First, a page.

In order to reinvent Native American portrayals in television today, the socio-historical context between native groups and the U.S. government must be acknowledge. Native American treatment by the television industry is similar to that of most minorities: it is problematic and points to a greater symptom of racial segregation based in historical context. However, some minority portrayals are moving towards multi-dimensional characters. Shows like Scandal, Fresh Off the Boat, and Jane the Virgin all acknowledge the treatment of their stars’ minority status, yet each character represents more than traditional, stereotypical roles. Each character still functions under the stereotype blanket, however, and negative stereotypes are deployed first before the positive ones. However, I do think it is possible to honor the contributions of people of color to this country without perpetuating the problematic stereotypes. It will require an understanding of the specific American treatment of minorities.

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  6. Thank you for sharing your post, I thought it was very good. I believe that Parks and Rec. did a decent job at portraying a modern Native American in this scene. First, I commend them on the fact that they hired an Indigenous actor to partake in their show. As well, I think they did a good job by giving him a suit to wear as it reveals him as a modern-day Native American. That being said, I do feel like they stereotyped Ken Hotate and the tribe. The final scene where Ken is in tribal clothes doing a “ritual ceremony” to lift a fake curse is about as stereotypical as you can get when discussing Native peoples. Parks and Rec. is a satirical show that provides humor and for that reason, I believe to a certain extent that they need to do certain stereotyping in order to elicit humor from its audience. While they could have done better with the portrayal of Ken Hotate and the Wamapoke tribe, I appreciate their director casting a Native American for the role; something that many shows are afraid and consequently do not do. I believe that as more directors incorporate indigenous people into their cast, the stereotyping and roles of the actors will progress and modernize into equality in the entertainment world for Native Americans.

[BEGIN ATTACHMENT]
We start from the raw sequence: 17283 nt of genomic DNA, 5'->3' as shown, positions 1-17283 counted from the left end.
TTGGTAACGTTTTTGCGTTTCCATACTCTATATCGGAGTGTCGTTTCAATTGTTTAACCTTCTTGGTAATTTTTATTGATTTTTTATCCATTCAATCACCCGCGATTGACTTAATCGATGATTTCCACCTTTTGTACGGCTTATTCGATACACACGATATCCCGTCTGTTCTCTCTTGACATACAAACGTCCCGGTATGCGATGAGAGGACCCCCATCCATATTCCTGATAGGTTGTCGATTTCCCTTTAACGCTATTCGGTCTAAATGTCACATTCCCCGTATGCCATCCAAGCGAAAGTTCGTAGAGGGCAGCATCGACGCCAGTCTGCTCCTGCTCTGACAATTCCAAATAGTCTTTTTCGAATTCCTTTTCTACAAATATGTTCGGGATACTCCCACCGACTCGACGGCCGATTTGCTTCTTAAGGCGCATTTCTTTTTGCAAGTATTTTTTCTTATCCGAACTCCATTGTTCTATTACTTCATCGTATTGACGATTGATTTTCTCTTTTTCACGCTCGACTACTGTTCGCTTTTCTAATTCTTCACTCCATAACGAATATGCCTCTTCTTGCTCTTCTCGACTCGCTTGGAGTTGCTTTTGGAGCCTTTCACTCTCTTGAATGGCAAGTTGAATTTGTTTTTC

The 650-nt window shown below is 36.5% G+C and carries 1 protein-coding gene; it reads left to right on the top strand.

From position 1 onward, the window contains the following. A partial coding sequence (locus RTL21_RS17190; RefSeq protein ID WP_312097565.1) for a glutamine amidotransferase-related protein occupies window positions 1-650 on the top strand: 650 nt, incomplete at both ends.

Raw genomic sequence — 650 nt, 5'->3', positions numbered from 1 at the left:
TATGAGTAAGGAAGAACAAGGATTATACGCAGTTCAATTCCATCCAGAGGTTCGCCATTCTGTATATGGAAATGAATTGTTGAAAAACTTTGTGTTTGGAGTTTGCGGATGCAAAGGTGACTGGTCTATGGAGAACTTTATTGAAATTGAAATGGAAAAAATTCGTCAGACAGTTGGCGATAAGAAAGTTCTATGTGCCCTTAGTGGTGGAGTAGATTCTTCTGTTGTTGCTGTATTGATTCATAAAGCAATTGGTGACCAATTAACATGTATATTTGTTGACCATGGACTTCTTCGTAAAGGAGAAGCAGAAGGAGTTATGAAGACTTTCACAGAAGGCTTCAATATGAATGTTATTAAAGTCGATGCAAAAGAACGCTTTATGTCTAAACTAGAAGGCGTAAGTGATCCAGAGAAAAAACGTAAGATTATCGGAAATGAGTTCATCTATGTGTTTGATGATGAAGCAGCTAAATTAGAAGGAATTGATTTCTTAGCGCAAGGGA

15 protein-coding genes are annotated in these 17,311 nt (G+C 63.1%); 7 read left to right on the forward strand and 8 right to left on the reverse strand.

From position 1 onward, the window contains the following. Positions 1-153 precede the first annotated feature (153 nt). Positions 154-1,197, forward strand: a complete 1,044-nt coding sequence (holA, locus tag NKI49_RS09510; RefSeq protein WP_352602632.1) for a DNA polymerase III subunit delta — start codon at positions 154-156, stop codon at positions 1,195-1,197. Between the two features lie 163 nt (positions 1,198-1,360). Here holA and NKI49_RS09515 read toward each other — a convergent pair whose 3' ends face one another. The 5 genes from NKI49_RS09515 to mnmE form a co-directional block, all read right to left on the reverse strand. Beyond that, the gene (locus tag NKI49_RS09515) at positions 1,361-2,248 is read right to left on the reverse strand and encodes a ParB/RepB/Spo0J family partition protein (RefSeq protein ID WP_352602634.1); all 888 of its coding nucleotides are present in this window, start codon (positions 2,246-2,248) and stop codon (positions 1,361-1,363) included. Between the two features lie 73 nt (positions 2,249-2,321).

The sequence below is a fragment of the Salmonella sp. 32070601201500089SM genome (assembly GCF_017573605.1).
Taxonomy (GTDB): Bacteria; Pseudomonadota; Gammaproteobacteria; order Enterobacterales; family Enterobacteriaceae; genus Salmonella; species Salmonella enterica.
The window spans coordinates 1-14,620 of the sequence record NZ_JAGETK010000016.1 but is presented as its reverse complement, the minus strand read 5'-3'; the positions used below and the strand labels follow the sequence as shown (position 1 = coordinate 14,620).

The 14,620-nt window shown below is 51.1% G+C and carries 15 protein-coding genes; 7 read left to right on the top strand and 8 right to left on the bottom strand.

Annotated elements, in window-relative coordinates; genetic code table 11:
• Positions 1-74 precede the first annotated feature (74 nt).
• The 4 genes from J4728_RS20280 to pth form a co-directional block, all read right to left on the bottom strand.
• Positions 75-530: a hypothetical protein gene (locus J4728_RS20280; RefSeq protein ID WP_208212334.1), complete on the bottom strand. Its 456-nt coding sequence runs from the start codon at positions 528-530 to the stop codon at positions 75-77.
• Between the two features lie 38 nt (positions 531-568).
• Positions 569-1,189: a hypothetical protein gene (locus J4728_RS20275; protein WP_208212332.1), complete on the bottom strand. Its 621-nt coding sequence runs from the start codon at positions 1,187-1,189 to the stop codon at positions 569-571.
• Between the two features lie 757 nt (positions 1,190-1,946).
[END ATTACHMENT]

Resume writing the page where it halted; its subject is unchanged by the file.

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  7. Hi Saad – I really enjoyed this blog post and I’m glad you wrote about an issue that I’ve also spent time analyzing in terms of Ken Hotate’s character and Native American representation in Parks and Recreation! I agree – this was a missed opportunity for the writers to cast a character that amounts to more than just a stereotype and actually represents aspects of Native American culture that American audiences aren’t traditionally exposed to in mainstream media – aspects such as family, relationships and socio-economic progress. I think it’s interesting that a culture so deeply ingrained into the narrative of US history struggles to find its genuine place on the most pervasive form of media, and it’s up to the writers and casting agencies behind many of these hit shows to accelerate their increased representation of Native American culture in a positive manner!

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  8. Great example that fit the description of a “noble savage” very well! I found it interesting how Chief Ken Hotate was not portrayed with feathers, face paint or other stereotypical features that Native Americans are usually come with in cultural texts and yet there was a a more subtle racism that was present. First of all, the jokes about the battle where lives of Native Americans were lost because “they did not have weapons” is a sore one because of the way battles were always in the favor of whites who had better weapons than their Native American counterparts. Next, Chief Ken becomes friends with the whites and goes out his way to help the whites at the expense of his own tribe! This portrays Native Americans as submissive, obedient “Nobel Savages”. Although the portrayal of native Americans is not outright absurd in this episode, there is still racism under the surface.